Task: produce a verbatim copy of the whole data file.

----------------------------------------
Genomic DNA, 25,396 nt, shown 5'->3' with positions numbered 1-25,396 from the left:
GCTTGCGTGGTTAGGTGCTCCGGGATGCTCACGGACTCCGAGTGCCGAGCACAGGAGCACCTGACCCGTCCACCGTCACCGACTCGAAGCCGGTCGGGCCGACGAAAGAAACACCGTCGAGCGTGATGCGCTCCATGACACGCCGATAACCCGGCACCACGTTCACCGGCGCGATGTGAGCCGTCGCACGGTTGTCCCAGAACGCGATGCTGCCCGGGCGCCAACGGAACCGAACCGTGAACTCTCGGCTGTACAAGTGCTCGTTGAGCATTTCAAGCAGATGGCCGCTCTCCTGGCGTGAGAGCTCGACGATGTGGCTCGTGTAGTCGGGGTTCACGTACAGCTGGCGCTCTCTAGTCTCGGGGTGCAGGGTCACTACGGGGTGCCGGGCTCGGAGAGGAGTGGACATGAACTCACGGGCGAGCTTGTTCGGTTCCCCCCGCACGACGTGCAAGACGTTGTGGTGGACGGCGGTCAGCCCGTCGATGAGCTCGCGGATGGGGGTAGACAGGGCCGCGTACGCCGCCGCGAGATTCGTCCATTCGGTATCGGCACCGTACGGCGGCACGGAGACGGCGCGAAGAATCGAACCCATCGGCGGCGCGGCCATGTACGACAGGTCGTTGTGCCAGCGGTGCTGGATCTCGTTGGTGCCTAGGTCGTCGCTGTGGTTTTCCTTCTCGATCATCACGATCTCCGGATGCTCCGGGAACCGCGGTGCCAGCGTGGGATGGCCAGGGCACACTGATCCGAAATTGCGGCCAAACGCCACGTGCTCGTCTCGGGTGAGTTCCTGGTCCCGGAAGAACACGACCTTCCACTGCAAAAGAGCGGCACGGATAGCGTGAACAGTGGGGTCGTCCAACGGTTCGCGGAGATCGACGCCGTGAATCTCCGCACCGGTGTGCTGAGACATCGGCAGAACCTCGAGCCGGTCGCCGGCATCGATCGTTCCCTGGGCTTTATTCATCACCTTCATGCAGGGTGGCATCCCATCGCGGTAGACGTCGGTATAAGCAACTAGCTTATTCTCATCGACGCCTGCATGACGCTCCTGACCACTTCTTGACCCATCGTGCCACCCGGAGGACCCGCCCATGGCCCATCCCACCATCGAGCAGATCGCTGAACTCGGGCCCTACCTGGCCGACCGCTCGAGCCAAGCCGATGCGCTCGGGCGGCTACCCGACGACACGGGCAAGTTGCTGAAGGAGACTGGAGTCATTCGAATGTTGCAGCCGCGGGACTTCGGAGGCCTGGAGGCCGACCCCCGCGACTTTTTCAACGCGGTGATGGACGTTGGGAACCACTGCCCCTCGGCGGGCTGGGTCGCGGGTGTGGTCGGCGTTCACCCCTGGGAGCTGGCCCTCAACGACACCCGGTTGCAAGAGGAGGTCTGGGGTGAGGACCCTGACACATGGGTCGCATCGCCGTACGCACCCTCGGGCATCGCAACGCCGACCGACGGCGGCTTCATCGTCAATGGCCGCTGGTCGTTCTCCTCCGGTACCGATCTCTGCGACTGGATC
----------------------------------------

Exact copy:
Genomic DNA, 25,396 nt, shown 5'->3' with positions numbered 1-25,396 from the left:
GCTTGCGTGGTTAGGTGCTCCGGGATGCTCACGGACTCCGAGTGCCGAGCACAGGAGCACCTGACCCGTCCACCGTCACCGACTCGAAGCCGGTCGGGCCGACGAAAGAAACACCGTCGAGCGTGATGCGCTCCATGACACGCCGATAACCCGGCACCACGTTCACCGGCGCGATGTGAGCCGTCGCACGGTTGTCCCAGAACGCGATGCTGCCCGGGCGCCAACGGAACCGAACCGTGAACTCTCGGCTGTACAAGTGCTCGTTGAGCATTTCAAGCAGATGGCCGCTCTCCTGGCGTGAGAGCTCGACGATGTGGCTCGTGTAGTCGGGGTTCACGTACAGCTGGCGCTCTCTAGTCTCGGGGTGCAGGGTCACTACGGGGTGCCGGGCTCGGAGAGGAGTGGACATGAACTCACGGGCGAGCTTGTTCGGTTCCCCCCGCACGACGTGCAAGACGTTGTGGTGGACGGCGGTCAGCCCGTCGATGAGCTCGCGGATGGGGGTAGACAGGGCCGCGTACGCCGCCGCGAGATTCGTCCATTCGGTATCGGCACCGTACGGCGGCACGGAGACGGCGCGAAGAATCGAACCCATCGGCGGCGCGGCCATGTACGACAGGTCGTTGTGCCAGCGGTGCTGGATCTCGTTGGTGCCTAGGTCGTCGCTGTGGTTTTCCTTCTCGATCATCACGATCTCCGGATGCTCCGGGAACCGCGGTGCCAGCGTGGGATGGCCAGGGCACACTGATCCGAAATTGCGGCCAAACGCCACGTGCTCGTCTCGGGTGAGTTCCTGGTCCCGGAAGAACACGACCTTCCACTGCAAAAGAGCGGCACGGATAGCGTGAACAGTGGGGTCGTCCAACGGTTCGCGGAGATCGACGCCGTGAATCTCCGCACCGGTGTGCTGAGACATCGGCAGAACCTCGAGCCGGTCGCCGGCATCGATCGTTCCCTGGGCTTTATTCATCACCTTCATGCAGGGTGGCATCCCATCGCGGTAGACGTCGGTATAAGCAACTAGCTTATTCTCATCGACGCCTGCATGACGCTCCTGACCACTTCTTGACCCATCGTGCCACCCGGAGGACCCGCCCATGGCCCATCCCACCATCGAGCAGATCGCTGAACTCGGGCCCTACCTGGCCGACCGCTCGAGCCAAGCCGATGCGCTCGGGCGGCTACCCGACGACACGGGCAAGTTGCTGAAGGAGACTGGAGTCATTCGAATGTTGCAGCCGCGGGACTTCGGAGGCCTGGAGGCCGACCCCCGCGACTTTTTCAACGCGGTGATGGACGTTGGGAACCACTGCCCCTCGGCGGGCTGGGTCGCGGGTGTGGTCGGCGTTCACCCCTGGGAGCTGGCCCTCAACGACACCCGGTTGCAAGAGGAGGTCTGGGGTGAGGACCCTGACACATGGGTCGCATCGCCGTACGCACCCTCGGGCATCGCAACGCCGACCGACGGCGGCTTCATCGTCAATGGCCGCTGGTCGTTCTCCTCCGGTACCGATCTCTGCGACTGGATC